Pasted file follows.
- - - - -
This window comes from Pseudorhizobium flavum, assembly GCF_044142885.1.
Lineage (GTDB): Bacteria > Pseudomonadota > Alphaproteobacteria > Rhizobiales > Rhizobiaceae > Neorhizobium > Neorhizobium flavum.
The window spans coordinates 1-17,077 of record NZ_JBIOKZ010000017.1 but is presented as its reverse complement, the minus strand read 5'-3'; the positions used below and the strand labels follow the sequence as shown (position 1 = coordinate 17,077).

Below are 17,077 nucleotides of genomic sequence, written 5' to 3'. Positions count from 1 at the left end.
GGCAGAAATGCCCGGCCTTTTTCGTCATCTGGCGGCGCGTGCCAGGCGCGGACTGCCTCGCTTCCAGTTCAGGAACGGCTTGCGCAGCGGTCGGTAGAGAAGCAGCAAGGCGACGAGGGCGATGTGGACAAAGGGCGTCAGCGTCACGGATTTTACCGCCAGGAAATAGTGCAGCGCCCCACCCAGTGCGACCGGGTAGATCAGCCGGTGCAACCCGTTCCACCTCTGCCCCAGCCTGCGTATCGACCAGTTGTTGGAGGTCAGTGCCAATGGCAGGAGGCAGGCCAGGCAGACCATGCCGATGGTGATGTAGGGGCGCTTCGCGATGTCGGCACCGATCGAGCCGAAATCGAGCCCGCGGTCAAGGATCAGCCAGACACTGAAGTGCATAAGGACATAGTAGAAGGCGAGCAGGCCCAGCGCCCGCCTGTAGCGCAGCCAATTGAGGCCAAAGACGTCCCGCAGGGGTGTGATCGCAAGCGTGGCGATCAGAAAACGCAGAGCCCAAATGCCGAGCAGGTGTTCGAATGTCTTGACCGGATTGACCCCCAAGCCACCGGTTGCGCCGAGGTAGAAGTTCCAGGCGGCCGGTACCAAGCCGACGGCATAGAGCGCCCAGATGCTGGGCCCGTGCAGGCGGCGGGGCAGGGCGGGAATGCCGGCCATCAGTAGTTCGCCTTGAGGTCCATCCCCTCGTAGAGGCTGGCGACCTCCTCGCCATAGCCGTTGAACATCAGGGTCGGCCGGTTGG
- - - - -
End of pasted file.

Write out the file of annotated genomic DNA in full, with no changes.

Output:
This window comes from Pseudorhizobium flavum, assembly GCF_044142885.1.
Lineage (GTDB): Bacteria > Pseudomonadota > Alphaproteobacteria > Rhizobiales > Rhizobiaceae > Neorhizobium > Neorhizobium flavum.
The window spans coordinates 1-17,077 of record NZ_JBIOKZ010000017.1 but is presented as its reverse complement, the minus strand read 5'-3'; the positions used below and the strand labels follow the sequence as shown (position 1 = coordinate 17,077).

Below are 17,077 nucleotides of genomic sequence, written 5' to 3'. Positions count from 1 at the left end.
GGCAGAAATGCCCGGCCTTTTTCGTCATCTGGCGGCGCGTGCCAGGCGCGGACTGCCTCGCTTCCAGTTCAGGAACGGCTTGCGCAGCGGTCGGTAGAGAAGCAGCAAGGCGACGAGGGCGATGTGGACAAAGGGCGTCAGCGTCACGGATTTTACCGCCAGGAAATAGTGCAGCGCCCCACCCAGTGCGACCGGGTAGATCAGCCGGTGCAACCCGTTCCACCTCTGCCCCAGCCTGCGTATCGACCAGTTGTTGGAGGTCAGTGCCAATGGCAGGAGGCAGGCCAGGCAGACCATGCCGATGGTGATGTAGGGGCGCTTCGCGATGTCGGCACCGATCGAGCCGAAATCGAGCCCGCGGTCAAGGATCAGCCAGACACTGAAGTGCATAAGGACATAGTAGAAGGCGAGCAGGCCCAGCGCCCGCCTGTAGCGCAGCCAATTGAGGCCAAAGACGTCCCGCAGGGGTGTGATCGCAAGCGTGGCGATCAGAAAACGCAGAGCCCAAATGCCGAGCAGGTGTTCGAATGTCTTGACCGGATTGACCCCCAAGCCACCGGTTGCGCCGAGGTAGAAGTTCCAGGCGGCCGGTACCAAGCCGACGGCATAGAGCGCCCAGATGCTGGGCCCGTGCAGGCGGCGGGGCAGGGCGGGAATGCCGGCCATCAGTAGTTCGCCTTGAGGTCCATCCCCTCGTAGAGGCTGGCGACCTCCTCGCCATAGCCGTTGAACATCAGGGTCGGCCGGTTGG